Carl Wernicke: Finding A Natural Rhythm
The great scientist E.O. Wilson, who grew up and developed his love for nature in South Alabama and Northwest Florida, has a new book coming out. In it he proposes setting aside half the planet in human-free zones devoted to nature. He believes these natural spaces would give declining wildlife populations room to recover, and halt the ongoing extinction of thousands of species.
But Wilson doesn’t see his idea as radical. In a recent article in Audubon magazine, Wilson said the truly radical concept is how we have come to accept as normal and rational the immense damage we are doing to our planet.
I think he’s right. We clearly have lost any real understanding of our place in nature, or of any real responsibility to the other beings we share the planet with. That’s worsened by a younger generation that has more and more interest in the world inside their electronic gizmoes, and less and less in the natural world. Call it anecdotal, but I hear from more and more parents – and grandparents – that childhood has turned upside down. Used to be you couldn’t get kids to come inside the house; now you have to force them to go outside.
Obviously, there has to be a balance. Those who would protect the earth by eliminating all people make no more sense than those who think regulations that prevent them from flushing untreated factory wastes into the nearest bay or river infringe on their rights.
Certainly nature will provide if we take care of it. And here in Northwest Florida, being close to nature is a major part of our quality of life. In recent days we boiled crabs caught in a wire trap, fried mullet caught by a neighbor with a castnet, stuffed peppers picked from our garden, made an omelet from our chickens’ eggs and picked pears from a neighbor’s tree. In the early summer we pick blueberries from a neighbor’s bushes. A brother in law gave us snapper he caught in the Gulf, and throughout the year we get venison, dove and duck from local woods and wetlands, and in the spring we pick wild blueberries, blackberries and dewberries.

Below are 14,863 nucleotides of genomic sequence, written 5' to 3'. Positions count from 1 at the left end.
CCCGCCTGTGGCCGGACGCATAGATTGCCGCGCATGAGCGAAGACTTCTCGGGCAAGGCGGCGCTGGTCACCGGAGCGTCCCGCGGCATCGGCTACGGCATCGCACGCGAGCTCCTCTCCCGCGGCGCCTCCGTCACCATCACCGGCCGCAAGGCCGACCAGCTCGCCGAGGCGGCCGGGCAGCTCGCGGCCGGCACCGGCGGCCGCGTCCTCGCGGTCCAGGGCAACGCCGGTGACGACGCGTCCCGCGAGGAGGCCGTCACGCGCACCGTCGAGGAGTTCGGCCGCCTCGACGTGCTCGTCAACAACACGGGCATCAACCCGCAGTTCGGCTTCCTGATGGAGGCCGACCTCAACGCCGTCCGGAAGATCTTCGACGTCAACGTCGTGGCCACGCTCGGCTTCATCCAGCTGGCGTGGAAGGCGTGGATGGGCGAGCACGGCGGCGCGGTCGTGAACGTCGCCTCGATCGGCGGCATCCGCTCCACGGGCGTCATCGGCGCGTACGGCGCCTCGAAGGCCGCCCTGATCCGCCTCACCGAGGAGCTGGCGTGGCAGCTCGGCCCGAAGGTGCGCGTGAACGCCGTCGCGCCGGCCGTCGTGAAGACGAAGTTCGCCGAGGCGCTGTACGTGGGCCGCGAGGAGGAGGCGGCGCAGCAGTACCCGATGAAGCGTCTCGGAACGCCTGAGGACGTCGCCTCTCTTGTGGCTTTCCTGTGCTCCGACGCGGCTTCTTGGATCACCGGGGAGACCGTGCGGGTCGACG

Then I listened to a report on NPR about a teacher using gardening to teach her kids about nature, and having one ask, in all seriousness, if they could grow pizza. It reminded me of a few years ago asking a 20-something woman in my office if she wanted some fresh eggs picked right from the nest, and her first reaction was revulsion; being reminded of where eggs actually come from was too organic. She was used to sterilized eggs coming from a Styrofoam box in a brightly lit cooler in the grocery store.
When I was a child my father would take us to Wise’s Dairy over on Nine Mile Road to get farm-fresh milk; I wouldn't be surprised today if many children have no clue how milk gets into those containers they get at the store.
The other day I read an article about how the night sky is disappearing across much of the country as urbanization lights up the landscape. The author actually found it encouraging that as many as 100 of the brightest stars can still be seen in some of our bigger cities.
100 stars? No wonder Wilson is worried.